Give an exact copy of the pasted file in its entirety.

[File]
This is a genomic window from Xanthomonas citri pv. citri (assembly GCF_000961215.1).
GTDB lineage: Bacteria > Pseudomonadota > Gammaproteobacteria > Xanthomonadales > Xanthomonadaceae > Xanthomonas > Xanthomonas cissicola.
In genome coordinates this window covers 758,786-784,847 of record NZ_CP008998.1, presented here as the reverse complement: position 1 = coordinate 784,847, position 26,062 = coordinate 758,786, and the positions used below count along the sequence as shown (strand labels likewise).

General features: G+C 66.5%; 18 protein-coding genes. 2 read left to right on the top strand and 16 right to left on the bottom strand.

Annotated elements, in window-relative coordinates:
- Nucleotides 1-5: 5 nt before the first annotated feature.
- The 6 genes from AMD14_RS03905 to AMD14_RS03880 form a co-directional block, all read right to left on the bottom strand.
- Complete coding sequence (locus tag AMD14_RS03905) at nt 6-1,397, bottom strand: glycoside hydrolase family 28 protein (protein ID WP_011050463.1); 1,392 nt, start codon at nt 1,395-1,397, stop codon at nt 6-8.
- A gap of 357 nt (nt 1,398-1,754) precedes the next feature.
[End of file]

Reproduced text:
This is a genomic window from Xanthomonas citri pv. citri (assembly GCF_000961215.1).
GTDB lineage: Bacteria > Pseudomonadota > Gammaproteobacteria > Xanthomonadales > Xanthomonadaceae > Xanthomonas > Xanthomonas cissicola.
In genome coordinates this window covers 758,786-784,847 of record NZ_CP008998.1, presented here as the reverse complement: position 1 = coordinate 784,847, position 26,062 = coordinate 758,786, and the positions used below count along the sequence as shown (strand labels likewise).

General features: G+C 66.5%; 18 protein-coding genes. 2 read left to right on the top strand and 16 right to left on the bottom strand.

Annotated elements, in window-relative coordinates:
- Nucleotides 1-5: 5 nt before the first annotated feature.
- The 6 genes from AMD14_RS03905 to AMD14_RS03880 form a co-directional block, all read right to left on the bottom strand.
- Complete coding sequence (locus tag AMD14_RS03905) at nt 6-1,397, bottom strand: glycoside hydrolase family 28 protein (protein ID WP_011050463.1); 1,392 nt, start codon at nt 1,395-1,397, stop codon at nt 6-8.
- A gap of 357 nt (nt 1,398-1,754) precedes the next feature.